DUP leader slams 'hyperbole' over gay rights policy
- Author: Zachary Reyes Jun 16, 2017,
Jun 16, 2017, 12:40
"We will continue to take the fight to the Tories and I will be out campaigning around the country in Conservative marginals in those extra seats we need to gain to deliver the government for the many that nearly 13 million people voted for last week". Sources say delay over Govt deal with DUP not cos talks are "stuttering" - 95% agreed between both sides.
In another intervention Tuesday, former Conservative prime minister Sir John Major warned against a pact between May and the DUP.
The announcement followed speculation that talks may have to be delayed because of the inconclusive outcome of last week's General Election, which has already forced the State Opening of Parliament to be put back from June 19 to 21. Some involved in the Irish peace process are alarmed because the 1998 Good Friday peace accords call for the British government to be neutral in the politics of Northern Ireland.
Ms Teggart added: "We are today calling on the next UK Government to commit, particularly in the absence of functioning devolution, to prioritise bringing Northern Ireland's abortion laws in line with global human rights standards".
The First Minister said she was concerned by the "disregard" shown for the Northern Irish peace process and called for full details of any deal to be made public.
"Look at what the Tories (Conservatives) have managed to do to the United Kingdom in the space of just one year, firstly calling a divisive and reckless European Union referendum. then having lost that gamble pursuing a hard Brexit path", Scotland's first minister, Nicola Sturgeon, said.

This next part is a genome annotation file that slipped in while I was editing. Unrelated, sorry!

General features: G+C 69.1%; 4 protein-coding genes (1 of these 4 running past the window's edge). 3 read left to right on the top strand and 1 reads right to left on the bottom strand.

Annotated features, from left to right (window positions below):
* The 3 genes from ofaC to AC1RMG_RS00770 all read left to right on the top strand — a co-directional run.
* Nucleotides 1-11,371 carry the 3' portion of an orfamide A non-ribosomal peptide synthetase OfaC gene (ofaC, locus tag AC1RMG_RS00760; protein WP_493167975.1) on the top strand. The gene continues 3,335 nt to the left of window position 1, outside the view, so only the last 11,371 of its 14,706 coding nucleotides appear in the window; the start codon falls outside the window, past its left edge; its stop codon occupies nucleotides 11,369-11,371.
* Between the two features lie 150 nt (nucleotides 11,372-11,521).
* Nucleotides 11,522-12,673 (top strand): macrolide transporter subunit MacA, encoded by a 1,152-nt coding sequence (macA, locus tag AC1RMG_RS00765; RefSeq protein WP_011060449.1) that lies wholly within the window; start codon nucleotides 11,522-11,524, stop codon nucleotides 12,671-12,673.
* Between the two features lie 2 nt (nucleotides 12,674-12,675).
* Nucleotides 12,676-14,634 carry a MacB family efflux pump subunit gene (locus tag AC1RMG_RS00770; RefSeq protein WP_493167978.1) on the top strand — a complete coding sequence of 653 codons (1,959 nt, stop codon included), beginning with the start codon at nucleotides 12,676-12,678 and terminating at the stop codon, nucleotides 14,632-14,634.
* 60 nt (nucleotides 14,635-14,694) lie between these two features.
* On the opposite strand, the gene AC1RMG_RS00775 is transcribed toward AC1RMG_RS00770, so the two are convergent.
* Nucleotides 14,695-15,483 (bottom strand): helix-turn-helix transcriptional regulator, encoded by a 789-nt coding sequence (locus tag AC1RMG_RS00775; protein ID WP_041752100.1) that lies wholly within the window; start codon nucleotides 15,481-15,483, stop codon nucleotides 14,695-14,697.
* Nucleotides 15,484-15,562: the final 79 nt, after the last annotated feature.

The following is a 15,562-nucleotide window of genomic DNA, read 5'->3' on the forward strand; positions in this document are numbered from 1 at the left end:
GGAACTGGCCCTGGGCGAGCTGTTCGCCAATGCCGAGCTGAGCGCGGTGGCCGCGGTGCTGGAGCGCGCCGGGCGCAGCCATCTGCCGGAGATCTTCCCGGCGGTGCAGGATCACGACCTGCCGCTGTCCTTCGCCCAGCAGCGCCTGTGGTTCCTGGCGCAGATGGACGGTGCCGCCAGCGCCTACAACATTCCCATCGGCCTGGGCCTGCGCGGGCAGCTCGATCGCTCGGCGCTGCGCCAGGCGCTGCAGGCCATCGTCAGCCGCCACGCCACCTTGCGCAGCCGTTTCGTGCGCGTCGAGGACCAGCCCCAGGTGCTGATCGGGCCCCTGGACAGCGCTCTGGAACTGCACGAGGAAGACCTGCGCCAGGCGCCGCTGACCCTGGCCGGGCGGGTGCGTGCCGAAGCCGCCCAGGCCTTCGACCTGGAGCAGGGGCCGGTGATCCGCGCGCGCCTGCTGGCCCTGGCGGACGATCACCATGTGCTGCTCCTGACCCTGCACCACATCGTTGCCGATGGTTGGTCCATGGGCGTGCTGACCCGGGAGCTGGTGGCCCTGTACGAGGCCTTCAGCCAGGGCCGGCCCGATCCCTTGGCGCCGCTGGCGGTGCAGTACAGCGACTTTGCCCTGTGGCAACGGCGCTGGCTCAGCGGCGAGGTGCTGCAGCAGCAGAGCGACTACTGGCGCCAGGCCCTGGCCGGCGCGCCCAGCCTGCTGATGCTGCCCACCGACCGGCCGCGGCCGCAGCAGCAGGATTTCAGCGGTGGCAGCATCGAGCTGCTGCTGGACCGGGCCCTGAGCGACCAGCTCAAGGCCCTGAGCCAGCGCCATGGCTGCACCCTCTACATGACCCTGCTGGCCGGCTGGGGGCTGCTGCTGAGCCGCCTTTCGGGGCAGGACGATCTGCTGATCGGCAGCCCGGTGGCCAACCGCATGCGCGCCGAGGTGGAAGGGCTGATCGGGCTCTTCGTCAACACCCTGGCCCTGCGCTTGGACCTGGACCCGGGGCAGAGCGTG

Sinn Fein's Stormont leader Michelle O'Neill said: "I will be making it very clear that any deal between the Tories and the DUP can not be allowed to undermine the Good Friday and subsequent agreements".
The cabinet also discussed the ongoing talks with the DUP to secure a confidence and supply arrangement, added May's official spokesperson.
Talks restarted on Monday in Belfast, under Britain's Northern Ireland Secretary James Brokenshire.
In her turn, May noted about the Brexit negotiations, "We have been very clear we want to maintain a close relationship and a close partnership with the European Union and individual member states into the future, including in the areas we've discussed this evening".
Brexit minister David Davis has insisted the approach to the European Union divorce has not changed, but May has recognised that a broader consensus needs to be built for Brexit and has made clear she would listen to all wings of the party on the issue.